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Environmental Amenities as Sources for Product Differentiation and Market Power

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  • Osborne, Laura L.
  • Smith, V. Kerry

Abstract

This paper evaluates the importance of site-specific environmental amenities as a source of product differentiating market power. Using estimates from hedonic price equations and residual demand models, the analysis recovers firm-specific estimates of price markup and estimates of the marginal willingness to pay for access to coastal beaches. The application used in the analysis involves rental price and occupancy data for several thousand beach properties along a portion of the North Carolina coastline during the 1987 to 1992 rental seasons.

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Bibliographic Info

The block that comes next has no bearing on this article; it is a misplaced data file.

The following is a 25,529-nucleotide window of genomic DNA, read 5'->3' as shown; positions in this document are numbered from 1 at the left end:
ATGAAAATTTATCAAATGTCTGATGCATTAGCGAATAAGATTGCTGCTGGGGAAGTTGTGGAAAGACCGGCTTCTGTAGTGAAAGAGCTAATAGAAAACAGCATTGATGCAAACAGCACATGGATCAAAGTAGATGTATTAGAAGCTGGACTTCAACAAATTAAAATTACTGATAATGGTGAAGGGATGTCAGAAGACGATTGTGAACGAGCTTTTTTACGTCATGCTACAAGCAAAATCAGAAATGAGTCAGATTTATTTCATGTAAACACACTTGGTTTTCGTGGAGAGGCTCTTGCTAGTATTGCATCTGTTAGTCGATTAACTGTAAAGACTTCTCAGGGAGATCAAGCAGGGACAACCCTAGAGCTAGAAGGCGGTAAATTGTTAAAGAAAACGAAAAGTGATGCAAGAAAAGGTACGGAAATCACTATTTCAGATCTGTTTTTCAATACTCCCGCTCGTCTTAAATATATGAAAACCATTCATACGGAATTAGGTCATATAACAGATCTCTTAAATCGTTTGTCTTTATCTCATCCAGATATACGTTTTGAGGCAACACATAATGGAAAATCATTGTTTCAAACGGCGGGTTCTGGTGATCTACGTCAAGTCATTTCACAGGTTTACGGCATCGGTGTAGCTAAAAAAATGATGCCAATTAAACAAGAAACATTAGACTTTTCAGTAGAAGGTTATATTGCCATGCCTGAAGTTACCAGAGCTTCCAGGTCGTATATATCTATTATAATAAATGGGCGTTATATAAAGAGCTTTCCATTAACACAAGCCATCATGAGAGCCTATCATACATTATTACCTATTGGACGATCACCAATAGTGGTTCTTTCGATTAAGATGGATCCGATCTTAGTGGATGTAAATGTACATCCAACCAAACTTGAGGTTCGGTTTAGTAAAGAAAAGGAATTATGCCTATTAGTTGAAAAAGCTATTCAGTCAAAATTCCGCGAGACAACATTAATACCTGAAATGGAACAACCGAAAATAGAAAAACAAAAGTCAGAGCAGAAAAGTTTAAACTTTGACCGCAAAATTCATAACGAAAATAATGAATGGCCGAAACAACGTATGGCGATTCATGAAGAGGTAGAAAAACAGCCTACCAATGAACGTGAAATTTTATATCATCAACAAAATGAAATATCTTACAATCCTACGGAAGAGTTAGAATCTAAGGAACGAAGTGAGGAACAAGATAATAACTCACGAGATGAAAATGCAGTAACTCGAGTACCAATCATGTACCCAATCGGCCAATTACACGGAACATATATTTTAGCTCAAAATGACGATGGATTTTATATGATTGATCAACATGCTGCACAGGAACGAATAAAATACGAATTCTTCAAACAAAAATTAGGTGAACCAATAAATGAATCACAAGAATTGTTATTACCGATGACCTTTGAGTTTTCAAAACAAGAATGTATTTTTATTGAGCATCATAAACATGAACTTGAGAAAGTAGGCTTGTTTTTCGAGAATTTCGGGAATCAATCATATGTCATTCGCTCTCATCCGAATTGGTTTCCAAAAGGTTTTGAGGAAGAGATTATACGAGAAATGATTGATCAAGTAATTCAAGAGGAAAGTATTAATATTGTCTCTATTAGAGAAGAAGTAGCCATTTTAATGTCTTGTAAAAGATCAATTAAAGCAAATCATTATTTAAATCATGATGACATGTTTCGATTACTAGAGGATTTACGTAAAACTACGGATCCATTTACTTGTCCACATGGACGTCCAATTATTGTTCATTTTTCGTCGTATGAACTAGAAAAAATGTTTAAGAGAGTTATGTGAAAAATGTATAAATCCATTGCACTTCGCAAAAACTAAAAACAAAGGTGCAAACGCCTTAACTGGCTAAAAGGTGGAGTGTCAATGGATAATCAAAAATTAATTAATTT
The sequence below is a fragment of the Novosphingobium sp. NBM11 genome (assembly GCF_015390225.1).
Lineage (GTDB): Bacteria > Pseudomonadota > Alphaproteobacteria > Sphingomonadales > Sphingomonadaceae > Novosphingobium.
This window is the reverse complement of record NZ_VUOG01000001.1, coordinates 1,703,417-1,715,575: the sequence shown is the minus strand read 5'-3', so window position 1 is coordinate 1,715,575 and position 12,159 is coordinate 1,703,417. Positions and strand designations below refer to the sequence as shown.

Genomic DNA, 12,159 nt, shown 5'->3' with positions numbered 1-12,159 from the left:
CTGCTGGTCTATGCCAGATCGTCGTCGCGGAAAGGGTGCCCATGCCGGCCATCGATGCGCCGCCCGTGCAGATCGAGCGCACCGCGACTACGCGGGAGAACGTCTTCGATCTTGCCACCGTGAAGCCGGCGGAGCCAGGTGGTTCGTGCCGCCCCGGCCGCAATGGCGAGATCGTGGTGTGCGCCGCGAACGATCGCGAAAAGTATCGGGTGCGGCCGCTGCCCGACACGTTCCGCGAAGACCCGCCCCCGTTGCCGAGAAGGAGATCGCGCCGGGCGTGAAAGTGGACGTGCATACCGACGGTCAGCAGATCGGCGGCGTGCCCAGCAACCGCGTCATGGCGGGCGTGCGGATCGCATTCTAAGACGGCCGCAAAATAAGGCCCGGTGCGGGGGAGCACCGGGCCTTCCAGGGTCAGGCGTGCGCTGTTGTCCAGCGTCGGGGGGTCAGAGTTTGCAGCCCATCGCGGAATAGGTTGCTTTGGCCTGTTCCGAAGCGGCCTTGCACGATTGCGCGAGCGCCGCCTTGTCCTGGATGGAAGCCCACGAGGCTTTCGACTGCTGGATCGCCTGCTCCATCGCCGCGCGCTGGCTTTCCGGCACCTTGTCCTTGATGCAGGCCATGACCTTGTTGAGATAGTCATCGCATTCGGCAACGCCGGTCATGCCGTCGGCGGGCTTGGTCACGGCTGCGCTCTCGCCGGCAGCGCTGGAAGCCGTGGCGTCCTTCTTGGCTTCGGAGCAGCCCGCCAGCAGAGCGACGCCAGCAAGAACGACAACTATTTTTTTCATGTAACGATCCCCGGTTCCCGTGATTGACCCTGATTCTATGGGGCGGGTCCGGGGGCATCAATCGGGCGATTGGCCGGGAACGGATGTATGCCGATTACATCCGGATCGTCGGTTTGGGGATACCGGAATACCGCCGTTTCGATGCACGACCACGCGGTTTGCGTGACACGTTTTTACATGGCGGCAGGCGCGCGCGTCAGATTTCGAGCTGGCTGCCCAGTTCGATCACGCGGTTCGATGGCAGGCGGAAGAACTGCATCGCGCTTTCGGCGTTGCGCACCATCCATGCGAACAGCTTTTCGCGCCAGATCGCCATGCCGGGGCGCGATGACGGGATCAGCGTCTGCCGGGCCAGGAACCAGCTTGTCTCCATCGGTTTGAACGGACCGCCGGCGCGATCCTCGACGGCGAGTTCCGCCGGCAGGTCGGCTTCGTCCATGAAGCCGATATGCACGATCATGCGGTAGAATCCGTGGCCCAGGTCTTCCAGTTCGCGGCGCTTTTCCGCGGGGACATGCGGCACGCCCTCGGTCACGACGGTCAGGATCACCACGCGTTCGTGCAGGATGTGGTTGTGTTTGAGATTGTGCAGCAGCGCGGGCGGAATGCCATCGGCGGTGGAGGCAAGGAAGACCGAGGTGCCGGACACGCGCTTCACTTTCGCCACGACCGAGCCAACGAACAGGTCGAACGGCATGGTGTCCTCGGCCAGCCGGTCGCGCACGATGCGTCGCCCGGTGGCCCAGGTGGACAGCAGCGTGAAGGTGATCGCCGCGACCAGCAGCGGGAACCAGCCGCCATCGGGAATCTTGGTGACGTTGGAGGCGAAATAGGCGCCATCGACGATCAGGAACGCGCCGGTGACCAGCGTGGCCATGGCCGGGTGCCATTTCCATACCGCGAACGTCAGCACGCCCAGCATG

Paper provided by Duke University, Department of Economics in its series Working Papers with number 96-08.

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Date of creation: 1996
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Handle: RePEc:duk:dukeec:96-08

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Postal: Department of Economics Duke University 213 Social Sciences Building Box 90097 Durham, NC 27708-0097
Phone: (919) 660-1800
Fax: (919) 684-8974
Web page: http://econ.duke.edu/

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Cited by:
  1. Wesley Nimon & John Beghin, 1999. "Are Eco-Labels Valuable? Evidence From the Apparel Industry," American Journal of Agricultural Economics, Agricultural and Applied Economics Association, vol. 81(4), pages 801-811.

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